Amsterdam's aggressive approach to economic development as of late should be an encouraging sign to city residents who have been waiting for things to turn around.
The city is taking a multi-faceted approach involving several agencies and is targeting various neighborhoods for improvement.
At the top of the list is the former Chalmers site on the city's South Side. The dilapidated buildings were finally torn down earlier this year and officials have been aggressively marketing it.
Although Amsterdam didn't get as many as proposals as originally hoped, city Economic Development Director Rob von Hasseln is right when he says the worst thing the city can do is rush to redevelop the long-dormant site.
There was only one complete proposal received after the city initially expected five to 10, but von Hasseln doesn't sound overly concerned. He's encouraging officials to wait until Amsterdam gets a proposal that would best fit with existing plans to revitalize the entire waterfront area. We agree.
After all, it wasn't as if the city was entertaining tons of offers when the buildings stood vacant -- save for one proposal that came in shortly before plans to demolish the structures were set in motion. That proposal had little chance of getting off the ground, highlighted by the developer's inability to secure the funding necessary to move it forward and that his own market study cast doubts on the project to convert the former mills into high-end loft apartments.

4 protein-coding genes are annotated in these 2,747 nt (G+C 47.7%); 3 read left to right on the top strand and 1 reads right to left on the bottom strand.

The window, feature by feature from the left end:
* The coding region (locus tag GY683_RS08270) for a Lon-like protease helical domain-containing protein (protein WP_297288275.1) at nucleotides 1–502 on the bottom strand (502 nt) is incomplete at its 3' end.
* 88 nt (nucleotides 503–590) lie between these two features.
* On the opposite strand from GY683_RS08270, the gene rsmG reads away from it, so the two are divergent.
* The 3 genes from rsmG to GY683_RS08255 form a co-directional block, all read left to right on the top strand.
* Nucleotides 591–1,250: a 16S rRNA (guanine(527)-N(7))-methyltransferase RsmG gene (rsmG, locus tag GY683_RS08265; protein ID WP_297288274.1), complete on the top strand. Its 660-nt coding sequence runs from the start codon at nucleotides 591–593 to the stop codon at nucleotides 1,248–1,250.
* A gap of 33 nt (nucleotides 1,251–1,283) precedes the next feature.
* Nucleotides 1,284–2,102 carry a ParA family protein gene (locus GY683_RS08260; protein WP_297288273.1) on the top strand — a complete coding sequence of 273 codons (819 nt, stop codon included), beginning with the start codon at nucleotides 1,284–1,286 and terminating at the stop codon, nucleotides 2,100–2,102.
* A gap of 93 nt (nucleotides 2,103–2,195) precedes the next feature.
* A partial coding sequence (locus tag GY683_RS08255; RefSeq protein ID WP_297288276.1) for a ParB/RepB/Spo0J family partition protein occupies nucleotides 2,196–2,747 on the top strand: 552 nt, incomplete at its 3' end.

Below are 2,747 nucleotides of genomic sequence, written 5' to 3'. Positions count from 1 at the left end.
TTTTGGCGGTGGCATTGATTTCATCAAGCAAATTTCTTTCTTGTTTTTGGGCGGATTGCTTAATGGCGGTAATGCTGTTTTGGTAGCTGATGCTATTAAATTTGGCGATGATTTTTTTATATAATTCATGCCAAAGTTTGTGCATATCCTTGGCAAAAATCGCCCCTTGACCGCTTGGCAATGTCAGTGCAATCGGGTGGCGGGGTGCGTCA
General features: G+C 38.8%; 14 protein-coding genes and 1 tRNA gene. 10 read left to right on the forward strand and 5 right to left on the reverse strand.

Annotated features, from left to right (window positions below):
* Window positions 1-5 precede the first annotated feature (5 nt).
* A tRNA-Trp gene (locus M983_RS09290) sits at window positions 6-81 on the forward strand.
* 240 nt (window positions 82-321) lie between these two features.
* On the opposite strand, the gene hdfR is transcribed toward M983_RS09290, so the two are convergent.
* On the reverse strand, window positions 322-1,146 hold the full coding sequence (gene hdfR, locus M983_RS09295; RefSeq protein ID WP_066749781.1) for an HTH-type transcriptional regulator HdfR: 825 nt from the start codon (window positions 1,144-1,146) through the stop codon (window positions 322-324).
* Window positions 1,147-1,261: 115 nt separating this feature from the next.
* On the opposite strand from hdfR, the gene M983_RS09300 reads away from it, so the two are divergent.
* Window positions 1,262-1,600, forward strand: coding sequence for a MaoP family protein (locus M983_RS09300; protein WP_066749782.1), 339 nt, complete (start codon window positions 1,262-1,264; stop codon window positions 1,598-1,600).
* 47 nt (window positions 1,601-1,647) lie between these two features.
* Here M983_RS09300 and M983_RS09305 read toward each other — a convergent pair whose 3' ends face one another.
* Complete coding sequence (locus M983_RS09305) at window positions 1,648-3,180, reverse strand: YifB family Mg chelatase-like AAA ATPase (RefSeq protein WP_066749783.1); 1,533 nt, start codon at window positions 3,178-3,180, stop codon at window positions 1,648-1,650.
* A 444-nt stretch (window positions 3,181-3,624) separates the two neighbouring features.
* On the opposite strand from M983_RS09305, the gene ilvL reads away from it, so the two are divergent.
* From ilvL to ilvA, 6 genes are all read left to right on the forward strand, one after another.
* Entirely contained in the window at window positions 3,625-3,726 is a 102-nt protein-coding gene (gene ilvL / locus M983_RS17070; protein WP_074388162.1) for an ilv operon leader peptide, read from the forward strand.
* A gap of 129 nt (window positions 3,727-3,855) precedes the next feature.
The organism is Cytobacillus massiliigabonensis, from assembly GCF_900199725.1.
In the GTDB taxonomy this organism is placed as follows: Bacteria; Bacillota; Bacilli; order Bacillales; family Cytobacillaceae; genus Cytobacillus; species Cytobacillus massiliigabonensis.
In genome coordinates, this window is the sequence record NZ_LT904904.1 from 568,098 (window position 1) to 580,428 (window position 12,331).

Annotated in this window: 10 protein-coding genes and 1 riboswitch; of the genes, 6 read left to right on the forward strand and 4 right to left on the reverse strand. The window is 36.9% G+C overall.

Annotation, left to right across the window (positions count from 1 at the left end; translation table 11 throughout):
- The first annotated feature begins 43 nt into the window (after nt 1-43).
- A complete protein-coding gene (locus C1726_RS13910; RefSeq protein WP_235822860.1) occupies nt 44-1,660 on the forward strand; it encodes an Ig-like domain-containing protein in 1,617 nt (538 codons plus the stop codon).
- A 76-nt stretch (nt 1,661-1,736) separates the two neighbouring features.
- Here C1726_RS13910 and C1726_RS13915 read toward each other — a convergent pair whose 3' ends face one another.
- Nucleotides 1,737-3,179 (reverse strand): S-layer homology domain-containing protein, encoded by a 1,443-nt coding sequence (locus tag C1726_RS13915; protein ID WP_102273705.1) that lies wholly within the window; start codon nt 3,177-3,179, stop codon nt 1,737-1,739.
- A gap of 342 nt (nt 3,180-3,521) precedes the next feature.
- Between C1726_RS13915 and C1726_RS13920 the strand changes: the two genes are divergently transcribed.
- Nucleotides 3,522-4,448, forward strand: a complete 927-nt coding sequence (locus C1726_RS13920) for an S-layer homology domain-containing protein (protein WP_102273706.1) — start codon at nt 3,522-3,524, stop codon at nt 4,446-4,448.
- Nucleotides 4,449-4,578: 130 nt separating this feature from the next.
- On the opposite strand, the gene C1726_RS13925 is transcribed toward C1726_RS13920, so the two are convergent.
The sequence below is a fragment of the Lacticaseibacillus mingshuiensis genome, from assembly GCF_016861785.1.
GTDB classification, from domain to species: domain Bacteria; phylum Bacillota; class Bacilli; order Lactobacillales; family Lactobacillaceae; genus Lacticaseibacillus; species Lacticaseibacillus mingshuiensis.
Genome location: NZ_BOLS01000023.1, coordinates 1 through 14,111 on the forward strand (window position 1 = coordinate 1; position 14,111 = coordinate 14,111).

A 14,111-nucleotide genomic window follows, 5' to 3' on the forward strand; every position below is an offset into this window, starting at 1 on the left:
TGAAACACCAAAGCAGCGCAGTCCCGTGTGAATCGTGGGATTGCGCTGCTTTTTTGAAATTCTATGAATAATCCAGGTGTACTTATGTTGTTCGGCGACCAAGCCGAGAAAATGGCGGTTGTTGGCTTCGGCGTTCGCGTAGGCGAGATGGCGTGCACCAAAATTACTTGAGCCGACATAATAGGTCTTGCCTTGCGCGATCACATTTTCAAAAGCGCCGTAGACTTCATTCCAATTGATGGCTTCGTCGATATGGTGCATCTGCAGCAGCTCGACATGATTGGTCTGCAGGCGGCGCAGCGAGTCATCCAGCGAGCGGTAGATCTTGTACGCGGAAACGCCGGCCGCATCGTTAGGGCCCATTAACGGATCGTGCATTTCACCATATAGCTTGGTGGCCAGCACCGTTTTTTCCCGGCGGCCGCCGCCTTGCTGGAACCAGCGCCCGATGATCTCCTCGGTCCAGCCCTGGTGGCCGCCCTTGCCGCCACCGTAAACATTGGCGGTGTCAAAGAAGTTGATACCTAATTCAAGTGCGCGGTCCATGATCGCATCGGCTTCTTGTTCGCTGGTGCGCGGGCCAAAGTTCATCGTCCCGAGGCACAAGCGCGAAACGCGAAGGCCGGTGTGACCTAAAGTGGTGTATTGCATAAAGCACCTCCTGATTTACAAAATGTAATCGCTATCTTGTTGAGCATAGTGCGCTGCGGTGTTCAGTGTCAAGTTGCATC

But the development efforts aren't just focused on the South Side. Von Hasseln has had discussions with potential developers about the old Mohasco Mills site, the Five Corners area, and the Esquire Novelty building, and he said there's talk of adding an affordable housing building on Amsterdam's East End.
It's also encouraging to see the various agencies that exist to promote economic development in Amsterdam working hand-in-hand toward a common goal. The Urban Renewal agency has been busy securing and administering grants for development and repairing the city's aging infrastructure -- a key component in attracting people here.
Meanwhile, in addition to its recent focus on downtown, the Amsterdam Industrial Development Agency says it continues to answer inquiries from businesses looking at relocating to the city.
Granted, we've all heard the talk before about how Amsterdam officials are making things happen, only to see very little in return. We've also seen city leaders latch on to stars that quickly burn out.
What's encouraging now, however, is that Amsterdam's adjusted approach appears to be more realistic, but with a tremendous upside. It's easy to see Point B from Point A, but getting there can be a different story, and it can be a tough path to travel.
City and Montgomery County officials should continue to work together to get the most value of out the land available for re-development. It might take a while to turn things around, but if done right, the result could be worth the wait.